Flash fiction first published by A Long Story Short
Officer Davis pounded his fist on the door of 2B. “Charles Miller, open up. Police.” Officer Scully cocked his head. No sound could be heard over the blare of the television inside.
Davis pulled his gun. “Sir, we’re coming in.” With one well-placed kick, the door burst open.
A thirtyish man sat in a recliner open-mouthed, chest beneath his unbuttoned shirt sticky with drool, work boots scattered next to the coffee table, his bleary eyes locked on the Constant News Network.
Scully waved his hand in front of Miller’s face. No blink, not even a twitch. “Ah, geez. Another one.”
“Third time this month.” Davis holstered his weapon. No threat here – to him or his partner, at least. “I’ll call it in. Leave the rest for forensics.” The half-eaten TV dinner, the man’s fixed look of dread and shock, the stale stench of the apartment already confirmed Davis’ suspicions: Miller was a loner, isolated from the world except for the relentless drone of the Constant News Network. The station reported events, even weather, with the intensity of an Uzi – ticker rolling nonstop blurbs of headlines, promising to update regurgitated events, an all-you-can-stand buffet of kidnappings, bombings, murders, wildfires and floods. The only breaks from the onslaught were promotions for sponsors’ gadgets.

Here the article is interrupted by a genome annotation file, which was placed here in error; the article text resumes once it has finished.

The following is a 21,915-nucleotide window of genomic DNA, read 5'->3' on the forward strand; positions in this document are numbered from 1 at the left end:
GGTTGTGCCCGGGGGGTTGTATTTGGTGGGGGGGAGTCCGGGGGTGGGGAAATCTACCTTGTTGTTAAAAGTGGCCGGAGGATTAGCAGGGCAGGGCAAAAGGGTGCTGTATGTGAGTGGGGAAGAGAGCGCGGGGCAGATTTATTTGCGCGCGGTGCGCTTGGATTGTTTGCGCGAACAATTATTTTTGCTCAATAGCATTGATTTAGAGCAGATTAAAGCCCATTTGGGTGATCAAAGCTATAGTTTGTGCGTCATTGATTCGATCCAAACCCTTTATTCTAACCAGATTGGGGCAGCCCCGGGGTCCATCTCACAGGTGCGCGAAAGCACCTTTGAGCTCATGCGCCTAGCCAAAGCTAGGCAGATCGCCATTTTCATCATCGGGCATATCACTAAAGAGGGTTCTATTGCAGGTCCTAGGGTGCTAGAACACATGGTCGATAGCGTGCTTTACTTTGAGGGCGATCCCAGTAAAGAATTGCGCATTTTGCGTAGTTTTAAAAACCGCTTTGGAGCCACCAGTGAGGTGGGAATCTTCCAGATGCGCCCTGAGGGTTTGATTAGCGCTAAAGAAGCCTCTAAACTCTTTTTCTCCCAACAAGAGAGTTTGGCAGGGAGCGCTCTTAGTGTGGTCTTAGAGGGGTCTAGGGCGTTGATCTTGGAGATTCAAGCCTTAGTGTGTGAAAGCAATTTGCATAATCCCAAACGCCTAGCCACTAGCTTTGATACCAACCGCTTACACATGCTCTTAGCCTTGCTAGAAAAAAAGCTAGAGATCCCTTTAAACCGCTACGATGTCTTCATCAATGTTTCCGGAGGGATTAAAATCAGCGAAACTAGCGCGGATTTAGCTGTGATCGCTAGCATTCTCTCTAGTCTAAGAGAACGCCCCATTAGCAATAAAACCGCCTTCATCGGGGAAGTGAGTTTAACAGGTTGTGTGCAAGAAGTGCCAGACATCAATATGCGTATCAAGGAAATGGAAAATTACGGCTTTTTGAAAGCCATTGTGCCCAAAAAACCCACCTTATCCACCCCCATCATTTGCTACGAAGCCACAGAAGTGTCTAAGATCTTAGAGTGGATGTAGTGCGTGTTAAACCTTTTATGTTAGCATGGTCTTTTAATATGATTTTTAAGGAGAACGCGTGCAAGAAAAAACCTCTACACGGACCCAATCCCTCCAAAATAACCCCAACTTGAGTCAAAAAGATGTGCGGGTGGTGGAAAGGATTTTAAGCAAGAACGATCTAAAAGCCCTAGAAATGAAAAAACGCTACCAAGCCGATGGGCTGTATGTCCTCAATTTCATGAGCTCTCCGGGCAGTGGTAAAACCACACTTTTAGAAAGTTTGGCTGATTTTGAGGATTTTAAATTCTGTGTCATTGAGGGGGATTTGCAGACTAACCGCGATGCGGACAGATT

Davis pulled his walkie talkie from its holder and requested an ambulance. “Remember when thought control was just a theme for a bad B-movie?”
Scully blew air through tight lips. “No newspapers, no magazines, no books – this guy was asking for it.”
“Probably lost his thought process somewhere between the terrorist threat playback and the talking head banter.”
“Someone should invent an opinion regenerator for poor bastards like this.”
“Maybe someone already has,” Davis said. “Problem is, whose opinion will it be?”
“Whoever pays to have it built!” Scully slapped his partner’s shoulder. “Hey, how about we stop at Ebby’s for a burger after this?”
The news ticker flashed a blurb about the city’s innovative plan for a waste-to-energy plant.
Davis nudged his partner. “So what do you think of the mayor’s garbage idea?”
Scully stepped aside as the ER team wheeled in a gurney. “The mayor has plenty of ideas that seem like garbage, but this one actually has potential. I’d like to see a few kinks worked out first.”
“Just a sec.” Davis picked up the remote. “Can’t think with this noise.” He pressed the power button. The face of the sternly concerned anchor blipped to black.
They followed the ER workers out of the apartment, and Davis shut the door. “Okay, lemme hear your idea.”